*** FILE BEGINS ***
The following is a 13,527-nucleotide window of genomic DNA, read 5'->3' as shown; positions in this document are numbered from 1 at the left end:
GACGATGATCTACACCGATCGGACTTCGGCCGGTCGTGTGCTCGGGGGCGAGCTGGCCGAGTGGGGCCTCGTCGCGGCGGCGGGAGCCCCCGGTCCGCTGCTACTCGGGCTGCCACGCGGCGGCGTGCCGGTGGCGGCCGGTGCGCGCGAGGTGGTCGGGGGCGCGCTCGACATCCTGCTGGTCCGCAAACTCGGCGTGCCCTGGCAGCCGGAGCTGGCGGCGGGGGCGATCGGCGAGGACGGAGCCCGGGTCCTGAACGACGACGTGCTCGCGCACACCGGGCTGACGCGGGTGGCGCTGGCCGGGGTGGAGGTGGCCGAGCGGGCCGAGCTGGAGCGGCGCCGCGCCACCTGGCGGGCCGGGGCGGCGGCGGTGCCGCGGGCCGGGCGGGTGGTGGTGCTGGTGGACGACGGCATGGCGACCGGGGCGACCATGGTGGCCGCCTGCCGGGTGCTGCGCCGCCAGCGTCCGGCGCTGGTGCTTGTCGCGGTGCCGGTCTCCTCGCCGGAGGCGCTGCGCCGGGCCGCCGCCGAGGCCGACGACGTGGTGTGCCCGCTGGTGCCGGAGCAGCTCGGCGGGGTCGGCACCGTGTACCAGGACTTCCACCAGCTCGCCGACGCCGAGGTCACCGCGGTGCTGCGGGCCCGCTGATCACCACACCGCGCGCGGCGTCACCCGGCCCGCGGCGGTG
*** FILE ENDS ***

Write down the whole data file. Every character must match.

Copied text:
The following is a 13,527-nucleotide window of genomic DNA, read 5'->3' as shown; positions in this document are numbered from 1 at the left end:
GACGATGATCTACACCGATCGGACTTCGGCCGGTCGTGTGCTCGGGGGCGAGCTGGCCGAGTGGGGCCTCGTCGCGGCGGCGGGAGCCCCCGGTCCGCTGCTACTCGGGCTGCCACGCGGCGGCGTGCCGGTGGCGGCCGGTGCGCGCGAGGTGGTCGGGGGCGCGCTCGACATCCTGCTGGTCCGCAAACTCGGCGTGCCCTGGCAGCCGGAGCTGGCGGCGGGGGCGATCGGCGAGGACGGAGCCCGGGTCCTGAACGACGACGTGCTCGCGCACACCGGGCTGACGCGGGTGGCGCTGGCCGGGGTGGAGGTGGCCGAGCGGGCCGAGCTGGAGCGGCGCCGCGCCACCTGGCGGGCCGGGGCGGCGGCGGTGCCGCGGGCCGGGCGGGTGGTGGTGCTGGTGGACGACGGCATGGCGACCGGGGCGACCATGGTGGCCGCCTGCCGGGTGCTGCGCCGCCAGCGTCCGGCGCTGGTGCTTGTCGCGGTGCCGGTCTCCTCGCCGGAGGCGCTGCGCCGGGCCGCCGCCGAGGCCGACGACGTGGTGTGCCCGCTGGTGCCGGAGCAGCTCGGCGGGGTCGGCACCGTGTACCAGGACTTCCACCAGCTCGCCGACGCCGAGGTCACCGCGGTGCTGCGGGCCCGCTGATCACCACACCGCGCGCGGCGTCACCCGGCCCGCGGCGGTG